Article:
The country is in danger of witnessing a new mass extinction after it was experienced in the Cretaceous 65 million years ago, this time in the oceans, scientists warned in a study published in the journal Science on Thursday.
At the time, it was a meteorite and volcanoes that would sweep life off the face of the earth, but now it is the person who can be responsible.
If the climate changes they do not have a sharp and rapid response, the greenhouse gases that heat the oceans and consume their oxygen, added to the destruction of habitats, overfishing and pollution of coastal areas destroy marine life.
An article signed by researchers at the Universities of Washington and Princeton recalled that Emissions of large anthropogenic greenhouse gases are radically changing the global climate system and threatening many species.
The study warned that while the impact of climate on biodiversity is difficult to detect, especially for ocean life, fossil records illustrating past periods of mass extinction caused by radical environmental change, “The future of ocean life as we know it under the prevailing climate change is uncertain.”
from a broad ecophysiological model, what emphasizes the physiological limits of the species according to forecasts of sea temperature and oxygen, the study’s authors Justin Penn and Curtis Deutsch evaluated the risk of extinction of ocean species in different global warming scenarios.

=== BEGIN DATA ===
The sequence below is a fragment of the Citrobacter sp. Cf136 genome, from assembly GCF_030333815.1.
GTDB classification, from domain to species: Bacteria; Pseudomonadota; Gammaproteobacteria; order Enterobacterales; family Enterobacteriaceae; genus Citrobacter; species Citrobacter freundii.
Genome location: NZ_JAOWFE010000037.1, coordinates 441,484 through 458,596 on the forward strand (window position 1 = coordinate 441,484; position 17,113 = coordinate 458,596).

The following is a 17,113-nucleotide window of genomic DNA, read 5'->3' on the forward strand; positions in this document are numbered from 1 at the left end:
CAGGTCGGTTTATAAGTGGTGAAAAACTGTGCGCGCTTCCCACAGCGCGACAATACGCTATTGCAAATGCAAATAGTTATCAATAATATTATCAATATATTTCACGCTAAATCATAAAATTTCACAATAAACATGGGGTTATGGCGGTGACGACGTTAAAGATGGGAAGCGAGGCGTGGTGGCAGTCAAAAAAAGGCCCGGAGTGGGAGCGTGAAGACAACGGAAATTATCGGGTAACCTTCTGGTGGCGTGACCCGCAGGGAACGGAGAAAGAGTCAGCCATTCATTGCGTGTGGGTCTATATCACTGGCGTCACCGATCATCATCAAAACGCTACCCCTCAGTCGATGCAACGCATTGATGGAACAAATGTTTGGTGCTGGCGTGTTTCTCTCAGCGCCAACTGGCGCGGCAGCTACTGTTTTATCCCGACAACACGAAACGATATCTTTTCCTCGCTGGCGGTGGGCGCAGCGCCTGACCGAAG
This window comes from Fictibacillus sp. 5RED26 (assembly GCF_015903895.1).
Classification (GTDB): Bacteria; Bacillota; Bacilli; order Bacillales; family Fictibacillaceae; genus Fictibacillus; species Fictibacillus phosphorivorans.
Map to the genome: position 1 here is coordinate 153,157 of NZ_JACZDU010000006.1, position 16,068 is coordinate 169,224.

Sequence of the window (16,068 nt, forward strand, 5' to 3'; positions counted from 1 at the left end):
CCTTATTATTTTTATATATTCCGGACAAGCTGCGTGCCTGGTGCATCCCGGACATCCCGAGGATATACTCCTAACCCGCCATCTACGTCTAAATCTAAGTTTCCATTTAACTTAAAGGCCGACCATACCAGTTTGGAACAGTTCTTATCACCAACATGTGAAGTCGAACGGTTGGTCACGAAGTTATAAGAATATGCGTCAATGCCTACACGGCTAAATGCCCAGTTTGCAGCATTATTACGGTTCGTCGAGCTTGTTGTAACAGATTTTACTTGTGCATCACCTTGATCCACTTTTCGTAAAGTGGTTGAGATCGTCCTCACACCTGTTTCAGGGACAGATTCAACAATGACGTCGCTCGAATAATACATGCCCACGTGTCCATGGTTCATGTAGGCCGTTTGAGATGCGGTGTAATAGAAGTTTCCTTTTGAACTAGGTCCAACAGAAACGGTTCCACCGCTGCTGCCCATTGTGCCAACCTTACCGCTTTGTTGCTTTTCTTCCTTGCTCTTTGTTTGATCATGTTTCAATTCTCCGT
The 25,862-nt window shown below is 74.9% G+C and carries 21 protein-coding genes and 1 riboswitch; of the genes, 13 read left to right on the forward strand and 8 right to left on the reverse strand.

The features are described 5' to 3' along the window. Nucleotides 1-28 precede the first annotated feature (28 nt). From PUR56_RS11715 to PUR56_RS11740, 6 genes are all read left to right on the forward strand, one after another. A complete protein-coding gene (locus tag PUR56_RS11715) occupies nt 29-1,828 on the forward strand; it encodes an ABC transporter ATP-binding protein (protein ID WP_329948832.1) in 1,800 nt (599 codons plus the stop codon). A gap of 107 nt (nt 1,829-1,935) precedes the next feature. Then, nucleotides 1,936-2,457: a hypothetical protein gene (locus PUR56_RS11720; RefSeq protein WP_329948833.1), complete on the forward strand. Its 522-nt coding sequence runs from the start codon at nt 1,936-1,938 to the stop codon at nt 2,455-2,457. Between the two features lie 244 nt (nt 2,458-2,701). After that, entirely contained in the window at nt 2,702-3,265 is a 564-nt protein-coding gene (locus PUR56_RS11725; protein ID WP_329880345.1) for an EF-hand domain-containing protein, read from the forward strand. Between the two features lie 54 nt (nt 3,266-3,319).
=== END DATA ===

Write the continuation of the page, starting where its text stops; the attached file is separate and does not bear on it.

Its conclusion was that If global warming continues steadily, it is likely that marine ecosystems across the planet will experience massive extinctions of the same size and severity. By the end of the Permian season 250 million years ago, known as the Great Death, which caused more than two-thirds of marine life to disappear.
After the investigation is most likely the tropical oceans are losing the most species due to climate change, although many of them move to higher latitudes and more favorable survival conditions.
Vice versa, polar species must become extinct because their habitat is completely lost.
In another article published alongside the quoted article, researchers Malin Pinsky and Alexa Fredston of Rutgers University in the state of New Jersey, stressed that “climate change is driving species away from the ends of the earth.”
But they pointed out that Reducing greenhouse gas emissions can reduce the risk of extinction by up to 70 percent.
In this way, they confirmed it preventing large-scale biodiversity loss and the sixth mass extinction is now a “global priority”.
“Whether humanity faces the worst-case scenario or the best-case scenario depends on societal decisions, not only on climate change, but also on the destruction of ‘habitats’, overfishing and coastal pollution,” they warned.
In this way, “with a coordinated focus that addresses multiple threats, living in the ocean as we know it has a better chance of surviving in this century and beyond,” Pinsky and Fredston argued.